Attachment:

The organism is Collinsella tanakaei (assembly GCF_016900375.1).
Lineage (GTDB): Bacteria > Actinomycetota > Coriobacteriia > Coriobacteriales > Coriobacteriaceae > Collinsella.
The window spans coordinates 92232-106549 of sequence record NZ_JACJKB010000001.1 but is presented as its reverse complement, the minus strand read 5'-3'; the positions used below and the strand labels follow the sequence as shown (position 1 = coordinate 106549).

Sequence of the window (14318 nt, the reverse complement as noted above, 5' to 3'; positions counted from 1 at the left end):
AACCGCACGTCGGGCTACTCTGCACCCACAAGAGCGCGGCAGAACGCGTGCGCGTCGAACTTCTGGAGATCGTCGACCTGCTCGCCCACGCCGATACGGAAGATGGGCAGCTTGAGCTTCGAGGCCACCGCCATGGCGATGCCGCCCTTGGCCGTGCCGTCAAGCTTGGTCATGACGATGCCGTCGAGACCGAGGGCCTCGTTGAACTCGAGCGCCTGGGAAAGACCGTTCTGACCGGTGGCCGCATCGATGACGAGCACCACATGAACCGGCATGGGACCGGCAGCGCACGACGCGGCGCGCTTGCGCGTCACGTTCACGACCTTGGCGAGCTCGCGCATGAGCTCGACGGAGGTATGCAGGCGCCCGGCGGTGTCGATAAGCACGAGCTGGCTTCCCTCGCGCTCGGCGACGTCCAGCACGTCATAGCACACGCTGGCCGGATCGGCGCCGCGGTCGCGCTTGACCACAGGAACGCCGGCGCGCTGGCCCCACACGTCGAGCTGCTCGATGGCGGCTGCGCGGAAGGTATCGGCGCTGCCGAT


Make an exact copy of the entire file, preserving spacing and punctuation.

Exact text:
The organism is Collinsella tanakaei (assembly GCF_016900375.1).
Lineage (GTDB): Bacteria > Actinomycetota > Coriobacteriia > Coriobacteriales > Coriobacteriaceae > Collinsella.
The window spans coordinates 92232-106549 of sequence record NZ_JACJKB010000001.1 but is presented as its reverse complement, the minus strand read 5'-3'; the positions used below and the strand labels follow the sequence as shown (position 1 = coordinate 106549).

Sequence of the window (14318 nt, the reverse complement as noted above, 5' to 3'; positions counted from 1 at the left end):
AACCGCACGTCGGGCTACTCTGCACCCACAAGAGCGCGGCAGAACGCGTGCGCGTCGAACTTCTGGAGATCGTCGACCTGCTCGCCCACGCCGATACGGAAGATGGGCAGCTTGAGCTTCGAGGCCACCGCCATGGCGATGCCGCCCTTGGCCGTGCCGTCAAGCTTGGTCATGACGATGCCGTCGAGACCGAGGGCCTCGTTGAACTCGAGCGCCTGGGAAAGACCGTTCTGACCGGTGGCCGCATCGATGACGAGCACCACATGAACCGGCATGGGACCGGCAGCGCACGACGCGGCGCGCTTGCGCGTCACGTTCACGACCTTGGCGAGCTCGCGCATGAGCTCGACGGAGGTATGCAGGCGCCCGGCGGTGTCGATAAGCACGAGCTGGCTTCCCTCGCGCTCGGCGACGTCCAGCACGTCATAGCACACGCTGGCCGGATCGGCGCCGCGGTCGCGCTTGACCACAGGAACGCCGGCGCGCTGGCCCCACACGTCGAGCTGCTCGATGGCGGCTGCGCGGAAGGTATCGGCGCTGCCGAT